Evan Ackerman, senior writer for IEEE Spectrum’s award-winning robotics blog, Automaton summarizes, At $129, the new version of Root makes a few compromises for a substantial discount.

Photo: iRobot
iRobot has been on a major push into education robots recently. They acquired Root Robotics in 2019, and earlier this year, launched an online simulator and associated curriculum designed to work in tandem with physical Root robots. The original Root was intended to be a classroom robot, with one of its key features being the ability to stick to (and operate on) magnetic virtual surfaces, like whiteboards. And as a classroom robot, at $200, it’s relatively affordable, if you can buy one or two and have groups of kids share them.

For kids who are more focused on learning at home, though, $200 is a lot for a robot that doesn't even keep your floors clean. And as nice as it is to have a free simulator, any kid will tell you that it’s way cooler to have a real robot to mess around with. Today, iRobot is announcing a new version of Root that’s been redesigned for home use, with a $129 price that makes it significantly more accessible to folks outside of the classroom.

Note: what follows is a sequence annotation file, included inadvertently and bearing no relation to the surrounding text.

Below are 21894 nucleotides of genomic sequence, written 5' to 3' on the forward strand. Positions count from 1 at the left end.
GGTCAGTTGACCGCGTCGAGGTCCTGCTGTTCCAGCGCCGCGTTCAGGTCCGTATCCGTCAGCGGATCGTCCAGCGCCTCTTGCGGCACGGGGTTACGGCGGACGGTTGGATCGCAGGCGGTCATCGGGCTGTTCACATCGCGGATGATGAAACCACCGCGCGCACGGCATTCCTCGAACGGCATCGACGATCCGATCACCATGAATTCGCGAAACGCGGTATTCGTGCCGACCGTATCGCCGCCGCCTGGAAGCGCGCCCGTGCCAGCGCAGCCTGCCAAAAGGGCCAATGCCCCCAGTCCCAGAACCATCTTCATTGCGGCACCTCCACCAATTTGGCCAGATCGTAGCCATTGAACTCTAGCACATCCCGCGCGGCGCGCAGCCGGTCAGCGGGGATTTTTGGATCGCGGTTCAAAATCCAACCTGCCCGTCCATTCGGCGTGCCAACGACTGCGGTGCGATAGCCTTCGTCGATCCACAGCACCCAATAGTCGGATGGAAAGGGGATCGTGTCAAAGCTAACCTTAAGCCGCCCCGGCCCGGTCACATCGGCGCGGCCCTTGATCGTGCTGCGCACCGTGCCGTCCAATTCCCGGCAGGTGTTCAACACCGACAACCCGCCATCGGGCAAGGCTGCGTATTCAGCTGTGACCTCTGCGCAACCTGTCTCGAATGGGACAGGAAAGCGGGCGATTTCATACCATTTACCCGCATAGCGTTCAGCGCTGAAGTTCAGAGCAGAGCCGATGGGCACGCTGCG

The Root rt0 is a second version of the Root robot—the more expensive, education-grade Root rt1 is still available...

Root coding robots are designed for kids age 6 and up, ships for free, and is available now.

Source: IEEE Spectrum

Robots: What you need to know about the past, present and future of robotics | Future Technology - BBC Focus Magazine

Peter Bentley, computer scientist and author who is based at University College London  inform, Robotics has changed our lives in ways we couldn't possibly have imagined, but there is so much more you need to know about robots.

Robots: Everything about the past, present and future of robotics
Photo: Getty Images
What are robots and what can they do? Robots are machines that can carry out complex actions automatically. They generally need three elements: sensors such as cameras, lidar, or microphones; actuators such as motors, pistons or artificial muscles, and controllers.

Robots may be remotely controlled by humans, but frequently they are partially or fully controlled by computers, making them autonomous.